Why Cats Have Vertical Pupils

If you have a cat, you may have noticed its vertically shaped pupils and wondered why its eyes don't look like your own. It turns out vertical-slit pupils are common among nocturnal ambush predators, such as cats and snakes. A study published in Science Advances found that this eye shape most likely provides cats and other ambush predators the sharpest way to gauge distances for leaping on their prey.

Other benefits of vertical-slit pupils is their ability to allow for a larger change of area in the cats eye. They are able to do this due to two extra side muscles that more strongly open or close the pupil. In addition, vertical-slit pupils have a 135-fold change between constricted and dilated states, while the round pupils in human eyes only allow for a 15-fold change. This gives cats a more dynamic range, allowing them to adjust more precisely to lighting conditions. Cats are able to see in extremely dim light while also being able to adjust their eyes to prevent being blinded by bright light (via Fear Free Happy Homes).

Cats' pupils allow them to gauge depth with high accuracy

There are two ways that humans and animals gauge depth, and cats' eyes are designed for both. In the first, called stereopsis, the brain compares the images coming in from each eye in order to tell how close objects in view are. It turns out that it is easier to discern the distance between the two images to gauge depth using vertical lines than it is with horizontal lines. This means that vertical pupils tend to provide the best views for stereopsis.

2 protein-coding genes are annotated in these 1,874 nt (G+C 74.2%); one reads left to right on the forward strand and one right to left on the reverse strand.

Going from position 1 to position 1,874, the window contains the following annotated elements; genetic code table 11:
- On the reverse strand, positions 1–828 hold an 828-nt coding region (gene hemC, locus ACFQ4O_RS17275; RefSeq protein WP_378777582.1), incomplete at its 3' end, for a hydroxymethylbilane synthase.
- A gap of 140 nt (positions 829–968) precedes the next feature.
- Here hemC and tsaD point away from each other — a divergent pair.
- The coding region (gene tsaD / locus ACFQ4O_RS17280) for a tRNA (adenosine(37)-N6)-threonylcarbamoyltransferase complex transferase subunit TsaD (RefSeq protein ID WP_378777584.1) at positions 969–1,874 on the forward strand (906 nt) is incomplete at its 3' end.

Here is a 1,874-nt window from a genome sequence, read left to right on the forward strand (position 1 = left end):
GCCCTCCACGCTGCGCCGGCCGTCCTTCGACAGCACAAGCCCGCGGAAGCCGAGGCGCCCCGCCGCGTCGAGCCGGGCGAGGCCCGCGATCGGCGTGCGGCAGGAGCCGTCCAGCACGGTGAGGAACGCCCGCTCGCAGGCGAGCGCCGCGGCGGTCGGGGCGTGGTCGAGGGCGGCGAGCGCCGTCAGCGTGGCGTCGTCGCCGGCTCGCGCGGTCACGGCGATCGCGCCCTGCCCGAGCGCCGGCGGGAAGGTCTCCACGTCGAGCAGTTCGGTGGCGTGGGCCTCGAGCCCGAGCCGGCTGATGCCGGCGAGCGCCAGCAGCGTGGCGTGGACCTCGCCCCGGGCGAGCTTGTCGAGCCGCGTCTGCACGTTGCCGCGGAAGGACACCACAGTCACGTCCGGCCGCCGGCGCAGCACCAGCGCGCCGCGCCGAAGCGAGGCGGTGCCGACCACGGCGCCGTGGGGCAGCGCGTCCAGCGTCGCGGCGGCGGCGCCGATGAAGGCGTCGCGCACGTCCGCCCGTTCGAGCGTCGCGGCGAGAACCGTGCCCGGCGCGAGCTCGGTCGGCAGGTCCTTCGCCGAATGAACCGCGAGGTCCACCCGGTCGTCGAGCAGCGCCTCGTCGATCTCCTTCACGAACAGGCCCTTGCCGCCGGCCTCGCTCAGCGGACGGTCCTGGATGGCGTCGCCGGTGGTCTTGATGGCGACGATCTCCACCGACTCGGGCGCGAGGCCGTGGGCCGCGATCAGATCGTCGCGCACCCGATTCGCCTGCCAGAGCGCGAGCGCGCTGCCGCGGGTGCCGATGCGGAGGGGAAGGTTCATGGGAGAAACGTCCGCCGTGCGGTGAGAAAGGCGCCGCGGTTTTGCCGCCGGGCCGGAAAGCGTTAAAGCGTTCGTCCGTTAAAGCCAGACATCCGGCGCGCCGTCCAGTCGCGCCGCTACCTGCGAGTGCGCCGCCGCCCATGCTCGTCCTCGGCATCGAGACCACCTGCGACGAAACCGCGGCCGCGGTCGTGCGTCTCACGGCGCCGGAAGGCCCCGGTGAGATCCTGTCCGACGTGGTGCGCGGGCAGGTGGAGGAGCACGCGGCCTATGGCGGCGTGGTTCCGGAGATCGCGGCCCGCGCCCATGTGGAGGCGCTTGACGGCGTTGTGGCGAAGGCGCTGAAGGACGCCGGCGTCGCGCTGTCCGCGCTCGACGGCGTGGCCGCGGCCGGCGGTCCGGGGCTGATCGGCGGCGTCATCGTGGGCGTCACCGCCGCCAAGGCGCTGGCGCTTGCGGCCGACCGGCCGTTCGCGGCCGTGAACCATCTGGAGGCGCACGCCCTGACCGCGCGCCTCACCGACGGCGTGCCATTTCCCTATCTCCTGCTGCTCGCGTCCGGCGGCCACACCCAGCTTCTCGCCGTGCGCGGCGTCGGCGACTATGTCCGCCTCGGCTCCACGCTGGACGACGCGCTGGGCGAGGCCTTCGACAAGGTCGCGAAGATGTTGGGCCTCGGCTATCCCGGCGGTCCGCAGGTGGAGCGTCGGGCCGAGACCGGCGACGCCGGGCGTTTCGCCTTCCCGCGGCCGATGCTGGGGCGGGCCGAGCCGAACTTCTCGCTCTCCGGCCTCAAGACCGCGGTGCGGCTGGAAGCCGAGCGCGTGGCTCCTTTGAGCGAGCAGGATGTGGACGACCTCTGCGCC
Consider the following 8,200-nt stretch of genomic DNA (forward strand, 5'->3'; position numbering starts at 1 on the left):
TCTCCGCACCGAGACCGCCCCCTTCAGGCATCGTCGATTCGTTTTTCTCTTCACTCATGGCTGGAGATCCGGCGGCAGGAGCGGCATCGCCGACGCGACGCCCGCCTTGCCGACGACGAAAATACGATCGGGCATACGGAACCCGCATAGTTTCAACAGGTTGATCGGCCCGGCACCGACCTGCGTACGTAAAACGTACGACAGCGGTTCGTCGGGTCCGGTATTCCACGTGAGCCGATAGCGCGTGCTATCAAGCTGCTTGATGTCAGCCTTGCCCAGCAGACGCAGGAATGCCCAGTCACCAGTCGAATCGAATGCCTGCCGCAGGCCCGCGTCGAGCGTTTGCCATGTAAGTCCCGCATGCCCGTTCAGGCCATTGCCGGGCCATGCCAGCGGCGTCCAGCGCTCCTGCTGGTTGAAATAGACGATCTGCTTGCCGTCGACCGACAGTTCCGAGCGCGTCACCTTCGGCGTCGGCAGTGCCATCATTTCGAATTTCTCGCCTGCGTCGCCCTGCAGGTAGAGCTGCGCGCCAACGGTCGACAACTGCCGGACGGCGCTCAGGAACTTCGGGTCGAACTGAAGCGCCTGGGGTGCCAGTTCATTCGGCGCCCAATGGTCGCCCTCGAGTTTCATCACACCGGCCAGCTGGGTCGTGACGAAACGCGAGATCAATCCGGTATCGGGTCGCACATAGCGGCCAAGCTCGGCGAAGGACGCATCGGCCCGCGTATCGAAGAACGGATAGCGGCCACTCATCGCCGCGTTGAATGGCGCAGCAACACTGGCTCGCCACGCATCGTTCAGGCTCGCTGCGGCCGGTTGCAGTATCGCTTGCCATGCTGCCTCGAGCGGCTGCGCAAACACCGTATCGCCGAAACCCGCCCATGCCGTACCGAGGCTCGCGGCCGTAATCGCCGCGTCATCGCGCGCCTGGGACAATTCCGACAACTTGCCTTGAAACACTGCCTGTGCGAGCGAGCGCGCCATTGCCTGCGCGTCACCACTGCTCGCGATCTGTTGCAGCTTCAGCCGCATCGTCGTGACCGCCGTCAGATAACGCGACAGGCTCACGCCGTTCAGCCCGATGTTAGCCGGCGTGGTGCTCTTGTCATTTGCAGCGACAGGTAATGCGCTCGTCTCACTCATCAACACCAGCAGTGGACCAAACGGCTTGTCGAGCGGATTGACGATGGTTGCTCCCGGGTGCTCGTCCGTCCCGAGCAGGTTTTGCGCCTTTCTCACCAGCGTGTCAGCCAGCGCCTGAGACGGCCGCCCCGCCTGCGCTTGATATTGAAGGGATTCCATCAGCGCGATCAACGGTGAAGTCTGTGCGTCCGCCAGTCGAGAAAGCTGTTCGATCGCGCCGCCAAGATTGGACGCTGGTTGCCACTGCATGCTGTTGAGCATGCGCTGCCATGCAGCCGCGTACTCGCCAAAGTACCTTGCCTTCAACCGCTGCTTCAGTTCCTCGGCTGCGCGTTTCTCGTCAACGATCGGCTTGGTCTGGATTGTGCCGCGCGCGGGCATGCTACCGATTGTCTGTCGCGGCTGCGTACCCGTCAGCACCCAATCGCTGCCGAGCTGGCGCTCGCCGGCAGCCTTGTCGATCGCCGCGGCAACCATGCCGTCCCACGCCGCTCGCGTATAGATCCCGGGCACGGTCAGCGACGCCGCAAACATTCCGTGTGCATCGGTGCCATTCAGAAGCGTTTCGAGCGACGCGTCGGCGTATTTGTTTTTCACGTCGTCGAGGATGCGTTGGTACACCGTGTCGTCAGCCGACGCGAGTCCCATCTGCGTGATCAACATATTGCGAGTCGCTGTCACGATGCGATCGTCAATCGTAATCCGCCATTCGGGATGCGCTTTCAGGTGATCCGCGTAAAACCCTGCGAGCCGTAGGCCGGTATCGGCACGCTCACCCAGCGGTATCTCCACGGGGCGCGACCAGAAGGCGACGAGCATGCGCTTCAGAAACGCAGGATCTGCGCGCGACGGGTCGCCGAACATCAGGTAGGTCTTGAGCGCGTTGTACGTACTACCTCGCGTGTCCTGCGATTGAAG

The second way that depth can be determined by the eyes is using the blur of objects in the distance. Cats and other slit-pupil predators most likely use blur to determine depth at horizontal distances. In order to maximize the effect of blur, the pupil needs to be able to open wide from the top to bottom. The ideal shape for this is a pupil that is narrow horizontally and wide vertically. This perfectly describes the vertical-slit pupil shape of cats eyes (via Live Science).

Cat eyes are the ideal shape for both ways of determining depth, which is necessary for hunting. Cats are ambush predators, meaning they sneak up and pounce on their prey. Being able to correctly judge depth is an important part of ambushing prey and not missing the mark. Cats are extremely accurate at this thanks to their pupil shape.

Other animals' pupils have their own functions

Vertical slit pupils in ambush predators are not the only types of pupils that serve a specific function. In the Science Advances study, the research team also studied the rectangular pupil shape of herbivorous prey animals like goats, sheep, horses, and some toads. The researchers found that 36  fof 42 of these animals had a rectangular pupil shape.

The horizontal shape of herbivorous prey animals helps to minimize input from above and below, while maximizing input from the front and back. This create a panoramic view that allows the animal to see all sides of its body more easily. The horizontal shape helps to keep them from being blinded by sunlight while not compromising the rest of the field of view. The horizontal shape also helps to minimize the blur of horizontal contours. This creates a sharper image of the ground, an ideal trait in prey animals that may need to run away at any given moment, should a predator appear.

While this research may have found reasons for vertical slit and horizontal pupils, the reason behind other pupil shapes, such as the round shape of human pupils, is less clear. Future research will need to be conducted in order to determine if there is an evolutionary advantage to the human eye pupil in the same way that ambush predators and herbivorous prey have developed.